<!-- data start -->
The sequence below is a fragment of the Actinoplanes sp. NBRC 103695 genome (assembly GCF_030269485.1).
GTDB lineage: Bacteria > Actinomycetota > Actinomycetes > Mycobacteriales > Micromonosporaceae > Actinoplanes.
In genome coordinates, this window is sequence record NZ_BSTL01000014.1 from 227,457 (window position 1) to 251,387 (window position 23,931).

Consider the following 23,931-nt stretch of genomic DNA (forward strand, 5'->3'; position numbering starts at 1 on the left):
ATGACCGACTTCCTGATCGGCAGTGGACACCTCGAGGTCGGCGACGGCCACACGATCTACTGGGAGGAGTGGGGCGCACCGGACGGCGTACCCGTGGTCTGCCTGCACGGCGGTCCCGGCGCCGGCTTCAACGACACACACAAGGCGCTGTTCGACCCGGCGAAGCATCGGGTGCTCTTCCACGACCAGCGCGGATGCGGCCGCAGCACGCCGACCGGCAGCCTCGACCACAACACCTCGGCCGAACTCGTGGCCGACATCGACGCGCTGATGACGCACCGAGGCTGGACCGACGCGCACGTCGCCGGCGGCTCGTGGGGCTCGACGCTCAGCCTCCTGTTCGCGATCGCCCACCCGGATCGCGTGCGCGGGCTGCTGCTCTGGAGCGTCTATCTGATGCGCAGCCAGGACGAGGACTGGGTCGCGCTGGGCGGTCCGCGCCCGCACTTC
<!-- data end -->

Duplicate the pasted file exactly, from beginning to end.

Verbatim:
The sequence below is a fragment of the Actinoplanes sp. NBRC 103695 genome (assembly GCF_030269485.1).
GTDB lineage: Bacteria > Actinomycetota > Actinomycetes > Mycobacteriales > Micromonosporaceae > Actinoplanes.
In genome coordinates, this window is sequence record NZ_BSTL01000014.1 from 227,457 (window position 1) to 251,387 (window position 23,931).

Consider the following 23,931-nt stretch of genomic DNA (forward strand, 5'->3'; position numbering starts at 1 on the left):
ATGACCGACTTCCTGATCGGCAGTGGACACCTCGAGGTCGGCGACGGCCACACGATCTACTGGGAGGAGTGGGGCGCACCGGACGGCGTACCCGTGGTCTGCCTGCACGGCGGTCCCGGCGCCGGCTTCAACGACACACACAAGGCGCTGTTCGACCCGGCGAAGCATCGGGTGCTCTTCCACGACCAGCGCGGATGCGGCCGCAGCACGCCGACCGGCAGCCTCGACCACAACACCTCGGCCGAACTCGTGGCCGACATCGACGCGCTGATGACGCACCGAGGCTGGACCGACGCGCACGTCGCCGGCGGCTCGTGGGGCTCGACGCTCAGCCTCCTGTTCGCGATCGCCCACCCGGATCGCGTGCGCGGGCTGCTGCTCTGGAGCGTCTATCTGATGCGCAGCCAGGACGAGGACTGGGTCGCGCTGGGCGGTCCGCGCCCGCACTTC